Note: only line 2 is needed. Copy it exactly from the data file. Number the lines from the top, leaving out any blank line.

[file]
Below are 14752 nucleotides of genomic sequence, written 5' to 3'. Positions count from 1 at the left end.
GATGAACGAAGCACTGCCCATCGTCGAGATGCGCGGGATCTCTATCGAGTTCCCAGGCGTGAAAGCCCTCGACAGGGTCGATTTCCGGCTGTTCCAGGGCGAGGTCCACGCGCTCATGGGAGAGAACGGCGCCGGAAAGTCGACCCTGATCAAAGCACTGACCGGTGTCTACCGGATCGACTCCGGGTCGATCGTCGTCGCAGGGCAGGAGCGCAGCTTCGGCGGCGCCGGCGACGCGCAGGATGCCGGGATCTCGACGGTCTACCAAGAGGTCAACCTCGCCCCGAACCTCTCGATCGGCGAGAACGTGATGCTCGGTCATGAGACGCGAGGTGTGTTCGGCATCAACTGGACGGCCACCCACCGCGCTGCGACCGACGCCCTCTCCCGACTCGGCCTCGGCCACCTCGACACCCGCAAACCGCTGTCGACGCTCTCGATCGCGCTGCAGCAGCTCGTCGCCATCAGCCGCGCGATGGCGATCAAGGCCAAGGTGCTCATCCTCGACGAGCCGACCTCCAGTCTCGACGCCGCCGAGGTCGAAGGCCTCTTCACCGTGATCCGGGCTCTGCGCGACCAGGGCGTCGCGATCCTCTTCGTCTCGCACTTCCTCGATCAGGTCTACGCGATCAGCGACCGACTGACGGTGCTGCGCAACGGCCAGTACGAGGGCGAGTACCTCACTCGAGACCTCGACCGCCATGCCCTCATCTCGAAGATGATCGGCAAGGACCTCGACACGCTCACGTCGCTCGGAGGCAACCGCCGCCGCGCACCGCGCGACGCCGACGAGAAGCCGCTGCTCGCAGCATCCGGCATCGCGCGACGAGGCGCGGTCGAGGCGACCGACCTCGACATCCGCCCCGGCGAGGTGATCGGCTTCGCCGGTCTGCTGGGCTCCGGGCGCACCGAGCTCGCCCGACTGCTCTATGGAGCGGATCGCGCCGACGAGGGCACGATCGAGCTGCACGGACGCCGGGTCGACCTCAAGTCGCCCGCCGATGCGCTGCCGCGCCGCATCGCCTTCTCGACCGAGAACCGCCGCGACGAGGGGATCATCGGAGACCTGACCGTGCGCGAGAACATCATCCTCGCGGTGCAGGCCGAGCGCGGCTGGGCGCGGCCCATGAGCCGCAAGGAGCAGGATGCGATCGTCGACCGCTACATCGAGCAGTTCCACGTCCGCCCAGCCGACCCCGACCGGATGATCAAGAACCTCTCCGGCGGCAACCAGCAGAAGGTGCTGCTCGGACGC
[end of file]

GATGAACGAAGCACTGCCCATCGTCGAGATGCGCGGGATCTCTATCGAGTTCCCAGGCGTGAAAGCCCTCGACAGGGTCGATTTCCGGCTGTTCCAGGGCGAGGTCCACGCGCTCATGGGAGAGAACGGCGCCGGAAAGTCGACCCTGATCAAAGCACTGACCGGTGTCTACCGGATCGACTCCGGGTCGATCGTCGTCGCAGGGCAGGAGCGCAGCTTCGGCGGCGCCGGCGACGCGCAGGATGCCGGGATCTCGACGGTCTACCAAGAGGTCAACCTCGCCCCGAACCTCTCGATCGGCGAGAACGTGATGCTCGGTCATGAGACGCGAGGTGTGTTCGGCATCAACTGGACGGCCACCCACCGCGCTGCGACCGACGCCCTCTCCCGACTCGGCCTCGGCCACCTCGACACCCGCAAACCGCTGTCGACGCTCTCGATCGCGCTGCAGCAGCTCGTCGCCATCAGCCGCGCGATGGCGATCAAGGCCAAGGTGCTCATCCTCGACGAGCCGACCTCCAGTCTCGACGCCGCCGAGGTCGAAGGCCTCTTCACCGTGATCCGGGCTCTGCGCGACCAGGGCGTCGCGATCCTCTTCGTCTCGCACTTCCTCGATCAGGTCTACGCGATCAGCGACCGACTGACGGTGCTGCGCAACGGCCAGTACGAGGGCGAGTACCTCACTCGAGACCTCGACCGCCATGCCCTCATCTCGAAGATGATCGGCAAGGACCTCGACACGCTCACGTCGCTCGGAGGCAACCGCCGCCGCGCACCGCGCGACGCCGACGAGAAGCCGCTGCTCGCAGCATCCGGCATCGCGCGACGAGGCGCGGTCGAGGCGACCGACCTCGACATCCGCCCCGGCGAGGTGATCGGCTTCGCCGGTCTGCTGGGCTCCGGGCGCACCGAGCTCGCCCGACTGCTCTATGGAGCGGATCGCGCCGACGAGGGCACGATCGAGCTGCACGGACGCCGGGTCGACCTCAAGTCGCCCGCCGATGCGCTGCCGCGCCGCATCGCCTTCTCGACCGAGAACCGCCGCGACGAGGGGATCATCGGAGACCTGACCGTGCGCGAGAACATCATCCTCGCGGTGCAGGCCGAGCGCGGCTGGGCGCGGCCCATGAGCCGCAAGGAGCAGGATGCGATCGTCGACCGCTACATCGAGCAGTTCCACGTCCGCCCAGCCGACCCCGACCGGATGATCAAGAACCTCTCCGGCGGCAACCAGCAGAAGGTGCTGCTCGGACGC